21 April 2017

Nigeria: Buhari's Anti-Corruption War Is Noise - Sule Lamido

Former governor of igawa State, Sule Lamido, has described the anti-corruption war of President Muhammadu Buhari as a ruse.

Speaking in an interview with the Hausa Service of the BBC, Lamido wondered how a man who worked under Sani Abacha, the late military dictator, could be talking about fighting corruption.

Abacha appointed Buhari as chairman of the then Petroleum Trust Fund, PTF.

"He (Buhari) worked under Abacha; in fact he was the closest to the late military ruler and when it comes to corruption, everybody knows where Abacha's government stands," Lamido said.

"Buhari is just making noise; there's no iota of truth in the so-called commitment to the improvement of security and halting graft in the country."

Lamido also faulted the Economic and Financial Crimes Commission, EFCC, for its refusal to disclose the owners of the monies recovered in an apartment in Ikoyi, Lagos.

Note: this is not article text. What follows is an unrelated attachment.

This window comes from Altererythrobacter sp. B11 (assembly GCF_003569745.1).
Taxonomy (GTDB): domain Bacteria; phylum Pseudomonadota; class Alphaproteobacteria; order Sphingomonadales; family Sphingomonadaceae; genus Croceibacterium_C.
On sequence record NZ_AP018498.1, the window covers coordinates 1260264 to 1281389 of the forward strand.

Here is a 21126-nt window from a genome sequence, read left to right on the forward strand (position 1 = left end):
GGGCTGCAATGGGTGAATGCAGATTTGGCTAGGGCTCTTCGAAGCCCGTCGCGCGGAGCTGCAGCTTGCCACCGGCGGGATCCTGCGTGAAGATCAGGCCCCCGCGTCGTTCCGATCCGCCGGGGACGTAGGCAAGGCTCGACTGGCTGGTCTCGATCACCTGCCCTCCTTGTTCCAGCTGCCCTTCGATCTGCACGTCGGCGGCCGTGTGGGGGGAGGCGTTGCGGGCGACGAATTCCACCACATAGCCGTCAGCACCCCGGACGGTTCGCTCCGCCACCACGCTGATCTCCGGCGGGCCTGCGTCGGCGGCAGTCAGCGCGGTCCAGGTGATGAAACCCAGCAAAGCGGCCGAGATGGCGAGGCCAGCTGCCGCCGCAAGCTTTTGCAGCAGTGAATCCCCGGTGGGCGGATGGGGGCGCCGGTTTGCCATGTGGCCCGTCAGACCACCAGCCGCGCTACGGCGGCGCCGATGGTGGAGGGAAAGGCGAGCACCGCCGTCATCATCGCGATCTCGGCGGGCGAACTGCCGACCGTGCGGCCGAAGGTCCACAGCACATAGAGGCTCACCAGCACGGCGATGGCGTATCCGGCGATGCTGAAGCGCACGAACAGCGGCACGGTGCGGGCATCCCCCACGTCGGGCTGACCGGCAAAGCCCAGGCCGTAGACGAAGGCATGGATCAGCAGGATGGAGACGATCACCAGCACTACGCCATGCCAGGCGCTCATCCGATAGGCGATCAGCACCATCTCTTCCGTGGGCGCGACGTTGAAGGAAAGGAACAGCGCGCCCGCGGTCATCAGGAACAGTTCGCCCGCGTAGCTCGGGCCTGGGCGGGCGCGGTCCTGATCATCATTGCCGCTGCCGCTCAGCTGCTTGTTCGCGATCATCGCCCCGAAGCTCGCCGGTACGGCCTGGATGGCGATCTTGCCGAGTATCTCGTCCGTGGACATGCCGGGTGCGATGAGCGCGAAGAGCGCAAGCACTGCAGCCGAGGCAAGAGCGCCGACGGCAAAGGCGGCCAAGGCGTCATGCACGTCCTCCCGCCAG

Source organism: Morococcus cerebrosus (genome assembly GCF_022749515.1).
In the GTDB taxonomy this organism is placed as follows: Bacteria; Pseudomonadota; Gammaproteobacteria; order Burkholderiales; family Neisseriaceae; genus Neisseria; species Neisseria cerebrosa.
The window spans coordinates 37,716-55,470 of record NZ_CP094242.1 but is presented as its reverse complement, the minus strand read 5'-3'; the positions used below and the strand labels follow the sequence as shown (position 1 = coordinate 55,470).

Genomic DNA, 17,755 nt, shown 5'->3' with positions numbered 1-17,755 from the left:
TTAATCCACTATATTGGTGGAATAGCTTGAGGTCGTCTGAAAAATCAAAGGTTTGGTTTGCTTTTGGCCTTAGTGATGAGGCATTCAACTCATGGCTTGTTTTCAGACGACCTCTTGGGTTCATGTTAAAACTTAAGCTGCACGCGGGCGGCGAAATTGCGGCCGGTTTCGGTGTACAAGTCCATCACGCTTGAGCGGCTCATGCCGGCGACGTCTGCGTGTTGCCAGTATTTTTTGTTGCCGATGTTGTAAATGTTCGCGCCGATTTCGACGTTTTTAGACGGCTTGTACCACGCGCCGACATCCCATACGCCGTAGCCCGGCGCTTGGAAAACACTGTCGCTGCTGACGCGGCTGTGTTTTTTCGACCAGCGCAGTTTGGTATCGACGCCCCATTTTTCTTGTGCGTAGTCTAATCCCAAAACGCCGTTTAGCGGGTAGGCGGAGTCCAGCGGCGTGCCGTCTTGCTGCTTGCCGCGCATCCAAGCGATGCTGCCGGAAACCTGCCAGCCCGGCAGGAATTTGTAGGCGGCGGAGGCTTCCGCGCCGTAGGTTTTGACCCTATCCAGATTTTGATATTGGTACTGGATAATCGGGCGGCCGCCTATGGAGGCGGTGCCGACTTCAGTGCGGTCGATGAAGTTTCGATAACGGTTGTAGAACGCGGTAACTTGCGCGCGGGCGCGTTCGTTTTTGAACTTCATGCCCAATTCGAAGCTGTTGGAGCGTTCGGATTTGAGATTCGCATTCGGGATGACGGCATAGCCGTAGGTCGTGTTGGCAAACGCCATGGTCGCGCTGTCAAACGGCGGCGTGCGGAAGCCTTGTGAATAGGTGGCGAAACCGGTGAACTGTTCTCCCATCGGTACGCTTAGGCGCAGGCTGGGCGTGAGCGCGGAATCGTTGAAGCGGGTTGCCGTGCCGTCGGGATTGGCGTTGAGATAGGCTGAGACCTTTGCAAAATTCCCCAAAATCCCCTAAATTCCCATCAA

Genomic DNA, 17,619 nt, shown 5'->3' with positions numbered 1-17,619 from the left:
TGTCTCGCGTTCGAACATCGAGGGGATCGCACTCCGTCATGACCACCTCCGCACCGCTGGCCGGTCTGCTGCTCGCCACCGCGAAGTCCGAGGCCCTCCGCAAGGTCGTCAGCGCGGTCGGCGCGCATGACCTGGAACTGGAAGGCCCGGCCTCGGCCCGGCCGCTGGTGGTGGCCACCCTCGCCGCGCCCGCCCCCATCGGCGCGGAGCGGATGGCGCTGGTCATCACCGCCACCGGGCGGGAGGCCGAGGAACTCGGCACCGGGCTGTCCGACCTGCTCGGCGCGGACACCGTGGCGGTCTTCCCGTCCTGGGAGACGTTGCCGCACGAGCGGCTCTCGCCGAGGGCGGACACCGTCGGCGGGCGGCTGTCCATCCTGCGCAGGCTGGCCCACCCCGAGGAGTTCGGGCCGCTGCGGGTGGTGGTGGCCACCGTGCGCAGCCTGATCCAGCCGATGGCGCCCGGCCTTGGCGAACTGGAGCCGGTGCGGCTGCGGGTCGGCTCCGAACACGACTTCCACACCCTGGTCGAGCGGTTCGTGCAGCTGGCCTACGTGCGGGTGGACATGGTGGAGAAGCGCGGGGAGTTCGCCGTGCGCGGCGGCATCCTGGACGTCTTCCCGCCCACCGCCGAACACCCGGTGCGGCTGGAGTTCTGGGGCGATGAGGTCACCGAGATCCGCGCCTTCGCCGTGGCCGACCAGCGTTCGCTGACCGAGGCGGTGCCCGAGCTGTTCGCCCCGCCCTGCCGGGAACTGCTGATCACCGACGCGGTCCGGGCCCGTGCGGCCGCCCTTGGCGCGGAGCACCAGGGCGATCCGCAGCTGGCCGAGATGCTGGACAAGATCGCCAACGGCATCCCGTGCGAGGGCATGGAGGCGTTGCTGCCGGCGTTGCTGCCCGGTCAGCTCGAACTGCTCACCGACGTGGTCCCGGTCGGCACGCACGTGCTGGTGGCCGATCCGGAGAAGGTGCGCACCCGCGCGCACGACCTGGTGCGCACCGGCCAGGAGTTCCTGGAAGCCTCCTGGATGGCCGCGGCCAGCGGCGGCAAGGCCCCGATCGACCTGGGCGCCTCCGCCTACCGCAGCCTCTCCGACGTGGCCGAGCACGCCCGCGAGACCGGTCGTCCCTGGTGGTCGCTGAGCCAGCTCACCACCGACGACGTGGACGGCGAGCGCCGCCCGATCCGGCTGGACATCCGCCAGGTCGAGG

"It's unthinkable to say that the EFCC had discovered huge monies in a building in Lagos but could not track the real owner; who leaked the story? Who did the source say is the owner of the find?" he queried.

"Those in position of authority should always have the courage to tell the led the truth because leadership is sacred."

Lamido's criticisms of the All Progressives Congress (APC) government started before the ruling party formed government at the center.

Two months before the election that ended the 16-year reign of the Peoples Democratic Party (PDP), he said the country was too big for the APC to govern.

"If you go through the social media, what they paint is that APC has won almost 99 percent in Nigeria," he had said.

"What is APC? An amalgamation of pain, anger and desperation. And this country is too big for them."

In July 210 5, Lamido and his sons spent four days in Kano prison after being arrested by the EFCC.

They were arraigned on a 28-count charge of corruption and money laundering. The commission accused them of siphoning billions of naira belonging to the state government.

When he regained freedom, Lamido said only those detained with him would understand what he and his children went through.

"People hate me because I am outspoken," he had said.

"It is difficult to share my prison with anyone because it's not like hunger or something tangible. You have to be in there to feel what I and my children went through.

"I'm not new to detention, it's all part of struggle for life. If the purpose is to humiliate, well that's part of the hazard of occupying public office."


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